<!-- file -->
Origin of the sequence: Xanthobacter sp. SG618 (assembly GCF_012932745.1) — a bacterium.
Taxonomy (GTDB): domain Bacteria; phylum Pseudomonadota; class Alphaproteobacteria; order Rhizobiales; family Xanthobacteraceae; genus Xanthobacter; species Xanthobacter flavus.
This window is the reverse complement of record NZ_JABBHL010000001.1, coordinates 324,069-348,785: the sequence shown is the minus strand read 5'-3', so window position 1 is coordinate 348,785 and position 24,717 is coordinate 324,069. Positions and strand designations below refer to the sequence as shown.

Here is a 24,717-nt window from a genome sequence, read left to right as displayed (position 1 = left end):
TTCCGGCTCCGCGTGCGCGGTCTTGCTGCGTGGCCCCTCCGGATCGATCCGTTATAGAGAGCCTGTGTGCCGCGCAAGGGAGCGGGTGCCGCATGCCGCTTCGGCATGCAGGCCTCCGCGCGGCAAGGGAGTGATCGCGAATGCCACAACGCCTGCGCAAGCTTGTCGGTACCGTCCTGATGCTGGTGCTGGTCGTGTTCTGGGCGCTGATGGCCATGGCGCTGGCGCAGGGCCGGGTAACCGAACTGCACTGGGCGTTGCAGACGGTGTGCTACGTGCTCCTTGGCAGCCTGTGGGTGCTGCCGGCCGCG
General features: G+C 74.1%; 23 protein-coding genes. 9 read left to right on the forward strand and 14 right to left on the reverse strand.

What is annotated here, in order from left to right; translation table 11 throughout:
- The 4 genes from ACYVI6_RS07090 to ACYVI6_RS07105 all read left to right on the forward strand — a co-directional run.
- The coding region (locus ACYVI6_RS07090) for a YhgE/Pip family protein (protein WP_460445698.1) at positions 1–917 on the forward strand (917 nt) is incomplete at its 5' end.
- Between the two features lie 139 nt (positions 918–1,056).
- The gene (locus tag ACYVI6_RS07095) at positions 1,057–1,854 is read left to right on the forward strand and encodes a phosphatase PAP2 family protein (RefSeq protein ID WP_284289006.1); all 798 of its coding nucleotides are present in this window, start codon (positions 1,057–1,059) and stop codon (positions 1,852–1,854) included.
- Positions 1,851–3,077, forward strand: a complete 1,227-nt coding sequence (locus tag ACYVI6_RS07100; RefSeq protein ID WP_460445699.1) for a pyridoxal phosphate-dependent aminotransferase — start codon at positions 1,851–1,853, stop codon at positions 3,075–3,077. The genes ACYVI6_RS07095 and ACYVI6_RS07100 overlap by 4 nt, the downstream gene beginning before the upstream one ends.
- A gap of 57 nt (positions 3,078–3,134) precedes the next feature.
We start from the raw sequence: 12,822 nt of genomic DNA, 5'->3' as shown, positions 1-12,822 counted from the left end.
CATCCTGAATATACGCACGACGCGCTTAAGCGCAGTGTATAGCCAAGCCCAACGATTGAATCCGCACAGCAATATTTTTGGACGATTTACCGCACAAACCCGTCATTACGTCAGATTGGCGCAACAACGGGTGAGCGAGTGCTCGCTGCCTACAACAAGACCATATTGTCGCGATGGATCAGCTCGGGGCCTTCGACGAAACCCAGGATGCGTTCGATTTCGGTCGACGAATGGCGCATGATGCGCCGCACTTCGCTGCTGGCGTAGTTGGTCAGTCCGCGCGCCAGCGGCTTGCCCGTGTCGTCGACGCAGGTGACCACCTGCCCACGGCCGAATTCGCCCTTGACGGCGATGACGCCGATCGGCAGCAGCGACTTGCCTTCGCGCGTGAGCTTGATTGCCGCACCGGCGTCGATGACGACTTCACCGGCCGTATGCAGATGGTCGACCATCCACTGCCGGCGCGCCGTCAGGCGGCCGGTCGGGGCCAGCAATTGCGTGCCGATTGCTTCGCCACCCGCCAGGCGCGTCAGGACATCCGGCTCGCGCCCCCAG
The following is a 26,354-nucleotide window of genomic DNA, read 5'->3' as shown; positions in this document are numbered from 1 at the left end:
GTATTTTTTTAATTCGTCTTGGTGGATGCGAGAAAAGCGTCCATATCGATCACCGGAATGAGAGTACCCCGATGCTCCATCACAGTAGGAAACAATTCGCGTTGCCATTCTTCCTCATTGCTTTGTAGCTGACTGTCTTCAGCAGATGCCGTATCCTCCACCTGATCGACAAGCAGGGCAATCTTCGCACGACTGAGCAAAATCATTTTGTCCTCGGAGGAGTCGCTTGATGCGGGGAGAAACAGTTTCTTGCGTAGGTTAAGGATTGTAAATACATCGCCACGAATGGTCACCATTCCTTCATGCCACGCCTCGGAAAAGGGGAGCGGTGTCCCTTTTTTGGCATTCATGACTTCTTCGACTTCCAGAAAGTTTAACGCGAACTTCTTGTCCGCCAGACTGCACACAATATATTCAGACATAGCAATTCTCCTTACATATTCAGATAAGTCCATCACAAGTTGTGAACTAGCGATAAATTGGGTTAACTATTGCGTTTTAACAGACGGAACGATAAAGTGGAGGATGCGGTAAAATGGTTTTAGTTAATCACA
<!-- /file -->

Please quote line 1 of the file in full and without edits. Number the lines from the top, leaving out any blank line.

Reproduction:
Origin of the sequence: Xanthobacter sp. SG618 (assembly GCF_012932745.1) — a bacterium.